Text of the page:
Victoria Public Library patrons can’t browse the shelves in person right now, but library staff are still on hand to help them find the books they need.
“Some people call us and tell us exactly what they want because they’ve looked at the online catalog,” said library Director Dayna Williams-Capone. “Sometimes they just have an idea. They say, ‘My child loves dogs and monster trucks. Can you get me 10 books?’ or ‘My child loves Dr. Seuss,’ and we pull those books for them.”
Ever since the building closed to the public March 21, the library has been offering drive-thru pickup of books and other materials. Williams-Capone said the service has been a success, with daily car counts ranging from the high 20s to as many as sixty-five.
On April 3, Mayor Rawley McCoy amended the City of Victoria’s “Stay Home – Stay Safe” order to include libraries and hotels as essential services. This change allows library staff to come to the library building to provide services like the drive-thru pickup.
Williams-Capone said it’s important for the library to continue to serve the public during a time when many other resources are unavailable.
“A lot of day-to-day activities are shutting down, like schools and museums,” Williams-Capone said. “We’re providing an important educational and recreational resource.”
For those who prefer to stay home, the library has been expanding its offerings through OverDrive, an online ebook and audiobook service, and Flipster, a virtual magazine provider.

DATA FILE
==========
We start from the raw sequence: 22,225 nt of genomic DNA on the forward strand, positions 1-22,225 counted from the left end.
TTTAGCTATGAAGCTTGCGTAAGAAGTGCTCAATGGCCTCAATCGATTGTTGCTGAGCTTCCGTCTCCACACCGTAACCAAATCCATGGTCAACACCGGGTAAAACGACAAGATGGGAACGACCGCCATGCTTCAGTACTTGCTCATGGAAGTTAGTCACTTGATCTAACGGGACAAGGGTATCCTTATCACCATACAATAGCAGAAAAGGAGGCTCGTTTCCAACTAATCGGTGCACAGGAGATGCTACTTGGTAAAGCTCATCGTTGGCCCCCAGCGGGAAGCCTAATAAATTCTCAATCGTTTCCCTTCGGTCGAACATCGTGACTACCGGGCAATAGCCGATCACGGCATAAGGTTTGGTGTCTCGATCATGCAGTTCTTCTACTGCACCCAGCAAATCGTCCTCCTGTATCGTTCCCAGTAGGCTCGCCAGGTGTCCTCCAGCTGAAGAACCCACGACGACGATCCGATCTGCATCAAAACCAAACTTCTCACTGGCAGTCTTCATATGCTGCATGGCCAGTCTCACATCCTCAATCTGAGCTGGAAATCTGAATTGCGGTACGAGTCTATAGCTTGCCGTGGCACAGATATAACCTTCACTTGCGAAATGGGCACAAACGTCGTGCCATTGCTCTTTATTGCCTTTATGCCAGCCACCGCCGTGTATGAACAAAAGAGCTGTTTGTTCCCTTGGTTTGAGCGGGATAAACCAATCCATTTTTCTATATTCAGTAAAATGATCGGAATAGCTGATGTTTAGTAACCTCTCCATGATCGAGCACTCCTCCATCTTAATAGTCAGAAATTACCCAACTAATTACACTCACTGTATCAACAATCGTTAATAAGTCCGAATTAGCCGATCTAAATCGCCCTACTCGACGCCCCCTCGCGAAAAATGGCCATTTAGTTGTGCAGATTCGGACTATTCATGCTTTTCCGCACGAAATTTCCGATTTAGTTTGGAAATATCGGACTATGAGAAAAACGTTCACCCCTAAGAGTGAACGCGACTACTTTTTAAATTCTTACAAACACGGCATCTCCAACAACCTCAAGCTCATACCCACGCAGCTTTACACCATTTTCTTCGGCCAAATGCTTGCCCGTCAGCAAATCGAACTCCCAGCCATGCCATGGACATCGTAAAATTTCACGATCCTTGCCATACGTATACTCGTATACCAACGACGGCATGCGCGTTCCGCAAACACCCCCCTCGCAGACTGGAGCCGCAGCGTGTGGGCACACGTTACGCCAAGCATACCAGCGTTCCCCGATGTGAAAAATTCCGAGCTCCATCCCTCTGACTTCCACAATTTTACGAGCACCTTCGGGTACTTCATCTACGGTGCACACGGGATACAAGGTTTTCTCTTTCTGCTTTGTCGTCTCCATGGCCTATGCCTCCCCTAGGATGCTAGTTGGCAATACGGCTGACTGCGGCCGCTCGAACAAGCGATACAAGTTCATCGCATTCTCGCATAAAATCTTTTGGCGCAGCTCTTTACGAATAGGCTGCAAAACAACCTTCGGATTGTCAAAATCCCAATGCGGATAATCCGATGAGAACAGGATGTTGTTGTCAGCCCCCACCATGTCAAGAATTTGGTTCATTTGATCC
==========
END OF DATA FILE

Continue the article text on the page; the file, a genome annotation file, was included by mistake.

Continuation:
“We’re buying new materials almost every day,” Williams-Capone said.
The library has also had to shift its event programming to a virtual format, which has brought its own challenges along with new possibilities. For example, the library has been broadcasting children’s storytime via Facebook, which allows parents to comment or message the library asking for their child to receive a shoutout during the livestream.
“The kids get excited,” Williams-Capone said. “For them, it’s like hearing their name on TV.”
One challenge associated with the transition has been determining which types of events work well in a digital format. For example, the library recently hosted a collage-making event, which Williams-Capone said was difficult because of the inability to interact easily.
“When you’re face-to-face doing artwork, it’s a physical thing, and online it doesn’t translate well,” she said. “If we do future art projects, we’ll have to rethink how we do it.”
The library has had more success with events that encourage interaction between participants, such as book discussions and trivia nights hosted through the Zoom videoconferencing platform. Recent trivia topics have included Harry Potter and women in literature, and already the event has drawn teams from Chicago, Los Angeles and Australia.
“We’re learning a lot here,” Williams-Capone said.
Among the other things happening behind the scenes, the library is continuing with the reflooring project that was announced earlier this year. Recently, the library posted a short video on Facebook showing the empty main room with all the shelves cleared away so that the carpet can be replaced.
The reflooring project remains scheduled for completion about May 19.
“It’s going much smoother than we expected,” Williams-Capone said.
For more information about library events and services, call 361-485-3301 or visit the library’s Facebook page.